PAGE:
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shutterstock_20354401-300x200Our securities fraud attorneys are investigating customer complaints filed with The Financial Industry Regulatory Authority (FINRA) against Bryon Glime (Glime) formerly associated with Capital Investment Group, Inc. (Capital Investment) alleging unsuitable investments and unauthorized trading among other claims.  According to brokercheck records Glime has been subject to three customer complaints, one criminal matter, three judgments or liens, one employment termination for cause, and one regulator action.

In September 2015 Glime was terminated by Capital Investment after the firm alleged that Glime failed to timely report a criminal disclosure to the firm.  The criminal disclosure disclosed includes allegations of theft, embezzlement, and misappropriation.

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shutterstock_177577832-300x300According to records kept by The Financial Industry Regulatory Authority’s (FINRA) customers have filed complaints against broker Mark Miranda (Miranda).  Our attorneys have been reviewing records that Miranda has been the subject of at least seven customer complaints, one bankruptcy filing, and one tax lien in September 2012 for $39,000.  The customer complaints against Miranda allege a number of securities law violations including that the broker made unsuitable investments, unauthorized trading and churning (excessive trading) among other claims.

The most recent complaint was filed in September 2016 and unsuitable investments causing $49,797.17 in damages.  The complaint is currently pending.  In April 2016 another investor filed a complaint and alleged excessive fees causing $47,620 in damages.  The complaint is currently pending.

When brokers engage in excessive trading, sometimes referred to as churning, the broker will typical trade in and out of securities, sometimes even the same stock, many times over a short period of time.  Often times the account will completely “turnover” every month with different securities.  This type of investment trading activity in the client’s account serves no reasonable purpose for the investor and is engaged in only to profit the broker through the generation of commissions created by the trades.  Churning is considered a species of securities fraud.  The elements of the claim are excessive transactions of securities, broker control over the account, and intent to defraud the investor by obtaining unlawful commissions.  A similar claim, excessive trading, under FINRA’s suitability rule involves just the first two elements.  Certain commonly used measures and ratios used to determine churning help evaluate a churning claim.  These ratios look at how frequently the account is turned over plus whether or not the expenses incurred in the account made it unreasonable that the investor could reasonably profit from the activity.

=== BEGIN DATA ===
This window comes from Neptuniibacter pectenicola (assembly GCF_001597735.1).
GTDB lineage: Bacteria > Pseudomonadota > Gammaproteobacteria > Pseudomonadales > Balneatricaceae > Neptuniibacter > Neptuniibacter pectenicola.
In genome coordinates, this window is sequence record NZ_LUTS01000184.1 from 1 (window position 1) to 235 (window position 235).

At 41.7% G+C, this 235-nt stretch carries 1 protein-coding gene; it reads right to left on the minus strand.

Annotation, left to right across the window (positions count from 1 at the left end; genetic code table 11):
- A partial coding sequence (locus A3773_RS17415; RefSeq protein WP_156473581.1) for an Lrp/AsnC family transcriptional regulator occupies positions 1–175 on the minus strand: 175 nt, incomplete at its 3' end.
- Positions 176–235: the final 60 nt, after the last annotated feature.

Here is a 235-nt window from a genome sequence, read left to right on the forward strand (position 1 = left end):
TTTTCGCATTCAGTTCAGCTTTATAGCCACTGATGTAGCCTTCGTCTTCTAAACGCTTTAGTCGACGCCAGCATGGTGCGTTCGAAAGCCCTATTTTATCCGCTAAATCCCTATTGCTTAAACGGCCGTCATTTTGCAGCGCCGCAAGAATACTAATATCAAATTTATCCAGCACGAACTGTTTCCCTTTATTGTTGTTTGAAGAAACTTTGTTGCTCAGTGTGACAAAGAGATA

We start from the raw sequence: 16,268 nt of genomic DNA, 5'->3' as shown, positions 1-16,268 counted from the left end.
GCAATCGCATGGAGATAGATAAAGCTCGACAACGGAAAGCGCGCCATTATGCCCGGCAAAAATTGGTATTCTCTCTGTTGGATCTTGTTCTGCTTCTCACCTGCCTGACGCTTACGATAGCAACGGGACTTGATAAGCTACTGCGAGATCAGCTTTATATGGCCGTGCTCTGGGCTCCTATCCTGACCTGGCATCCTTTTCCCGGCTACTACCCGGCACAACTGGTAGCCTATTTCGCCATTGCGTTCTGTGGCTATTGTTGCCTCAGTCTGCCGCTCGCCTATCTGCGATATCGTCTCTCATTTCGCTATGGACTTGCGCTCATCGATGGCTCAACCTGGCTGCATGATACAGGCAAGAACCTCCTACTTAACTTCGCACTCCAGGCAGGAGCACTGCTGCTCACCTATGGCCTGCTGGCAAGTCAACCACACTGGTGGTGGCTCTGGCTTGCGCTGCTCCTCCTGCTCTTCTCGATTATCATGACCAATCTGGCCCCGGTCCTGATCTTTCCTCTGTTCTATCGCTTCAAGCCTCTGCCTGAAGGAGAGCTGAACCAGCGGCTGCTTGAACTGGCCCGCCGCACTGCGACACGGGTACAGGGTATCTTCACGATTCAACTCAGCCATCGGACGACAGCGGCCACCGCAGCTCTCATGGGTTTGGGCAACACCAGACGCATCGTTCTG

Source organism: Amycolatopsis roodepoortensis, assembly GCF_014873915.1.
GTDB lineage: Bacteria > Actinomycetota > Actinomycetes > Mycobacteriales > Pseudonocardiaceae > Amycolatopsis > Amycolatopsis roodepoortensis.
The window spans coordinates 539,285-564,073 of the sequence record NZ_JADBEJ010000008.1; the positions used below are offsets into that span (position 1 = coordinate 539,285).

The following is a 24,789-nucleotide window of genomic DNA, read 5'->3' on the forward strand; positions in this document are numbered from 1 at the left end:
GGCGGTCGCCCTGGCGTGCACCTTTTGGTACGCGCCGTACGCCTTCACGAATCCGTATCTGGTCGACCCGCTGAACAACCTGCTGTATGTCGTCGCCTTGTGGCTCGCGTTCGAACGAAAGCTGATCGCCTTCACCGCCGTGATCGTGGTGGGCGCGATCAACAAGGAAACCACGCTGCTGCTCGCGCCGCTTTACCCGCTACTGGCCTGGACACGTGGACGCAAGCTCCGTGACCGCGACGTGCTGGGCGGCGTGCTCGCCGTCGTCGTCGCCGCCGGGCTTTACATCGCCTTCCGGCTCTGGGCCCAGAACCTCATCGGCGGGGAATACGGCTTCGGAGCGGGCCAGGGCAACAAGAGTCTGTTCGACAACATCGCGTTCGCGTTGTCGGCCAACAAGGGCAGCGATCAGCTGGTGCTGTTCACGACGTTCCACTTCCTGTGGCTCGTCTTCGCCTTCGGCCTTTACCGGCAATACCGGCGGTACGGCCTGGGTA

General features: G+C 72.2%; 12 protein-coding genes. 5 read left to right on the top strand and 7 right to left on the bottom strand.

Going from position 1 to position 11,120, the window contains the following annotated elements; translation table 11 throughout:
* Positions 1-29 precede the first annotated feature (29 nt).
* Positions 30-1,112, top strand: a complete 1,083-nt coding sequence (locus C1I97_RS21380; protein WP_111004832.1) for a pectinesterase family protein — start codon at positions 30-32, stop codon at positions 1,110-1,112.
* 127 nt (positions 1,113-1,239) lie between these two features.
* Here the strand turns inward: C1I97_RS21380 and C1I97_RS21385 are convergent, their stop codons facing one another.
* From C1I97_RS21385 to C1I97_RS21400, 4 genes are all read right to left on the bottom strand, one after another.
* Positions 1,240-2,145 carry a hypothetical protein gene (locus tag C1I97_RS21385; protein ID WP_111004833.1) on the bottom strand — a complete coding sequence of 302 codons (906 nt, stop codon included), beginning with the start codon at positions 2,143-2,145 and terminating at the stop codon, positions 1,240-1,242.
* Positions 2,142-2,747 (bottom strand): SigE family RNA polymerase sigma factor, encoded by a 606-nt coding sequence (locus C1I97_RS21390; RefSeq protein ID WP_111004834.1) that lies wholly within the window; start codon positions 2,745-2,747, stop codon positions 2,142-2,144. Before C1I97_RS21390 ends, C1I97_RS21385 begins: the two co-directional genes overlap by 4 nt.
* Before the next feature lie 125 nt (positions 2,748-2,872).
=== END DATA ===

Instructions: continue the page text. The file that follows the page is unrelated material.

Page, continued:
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shutterstock_187532303-300x200Our firm is investigating claims made by The Financial Industry Regulatory Authority (FINRA) against broker Adam Estes (Estes).  According to the FINRA action, Estes consented to the sanctions and findings that he participated in private securities transactions totaling over $1.2 million without providing prior written notice his brokerage firm – J.J.B. Hilliard – nor sought the firm’s permission to participate in several businesses.  According to FINRA, Estes also engaged in outside businesses which were formed by him and others without providing prior written notice to the firm.  FINRA also alleged that Estes made misrepresentations and omissions concerning the private securities transactions and outside business activities in firm annual questionnaires and other compliance documents.